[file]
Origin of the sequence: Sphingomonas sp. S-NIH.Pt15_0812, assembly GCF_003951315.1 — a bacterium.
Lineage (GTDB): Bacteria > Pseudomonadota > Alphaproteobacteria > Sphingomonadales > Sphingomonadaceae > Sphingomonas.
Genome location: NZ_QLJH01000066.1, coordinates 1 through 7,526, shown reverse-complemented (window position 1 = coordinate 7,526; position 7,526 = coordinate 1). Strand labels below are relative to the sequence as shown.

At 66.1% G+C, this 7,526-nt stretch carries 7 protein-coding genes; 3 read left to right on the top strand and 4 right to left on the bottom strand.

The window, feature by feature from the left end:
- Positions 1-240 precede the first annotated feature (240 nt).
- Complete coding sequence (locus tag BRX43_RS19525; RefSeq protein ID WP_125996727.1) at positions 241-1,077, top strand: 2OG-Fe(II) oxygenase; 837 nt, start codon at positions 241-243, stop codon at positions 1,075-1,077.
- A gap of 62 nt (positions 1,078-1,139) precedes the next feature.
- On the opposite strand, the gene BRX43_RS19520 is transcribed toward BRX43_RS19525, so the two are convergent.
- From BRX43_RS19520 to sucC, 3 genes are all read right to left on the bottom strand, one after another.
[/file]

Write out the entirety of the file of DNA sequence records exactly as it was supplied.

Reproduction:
Origin of the sequence: Sphingomonas sp. S-NIH.Pt15_0812, assembly GCF_003951315.1 — a bacterium.
Lineage (GTDB): Bacteria > Pseudomonadota > Alphaproteobacteria > Sphingomonadales > Sphingomonadaceae > Sphingomonas.
Genome location: NZ_QLJH01000066.1, coordinates 1 through 7,526, shown reverse-complemented (window position 1 = coordinate 7,526; position 7,526 = coordinate 1). Strand labels below are relative to the sequence as shown.

At 66.1% G+C, this 7,526-nt stretch carries 7 protein-coding genes; 3 read left to right on the top strand and 4 right to left on the bottom strand.

The window, feature by feature from the left end:
- Positions 1-240 precede the first annotated feature (240 nt).
- Complete coding sequence (locus tag BRX43_RS19525; RefSeq protein ID WP_125996727.1) at positions 241-1,077, top strand: 2OG-Fe(II) oxygenase; 837 nt, start codon at positions 241-243, stop codon at positions 1,075-1,077.
- A gap of 62 nt (positions 1,078-1,139) precedes the next feature.
- On the opposite strand, the gene BRX43_RS19520 is transcribed toward BRX43_RS19525, so the two are convergent.
- From BRX43_RS19520 to sucC, 3 genes are all read right to left on the bottom strand, one after another.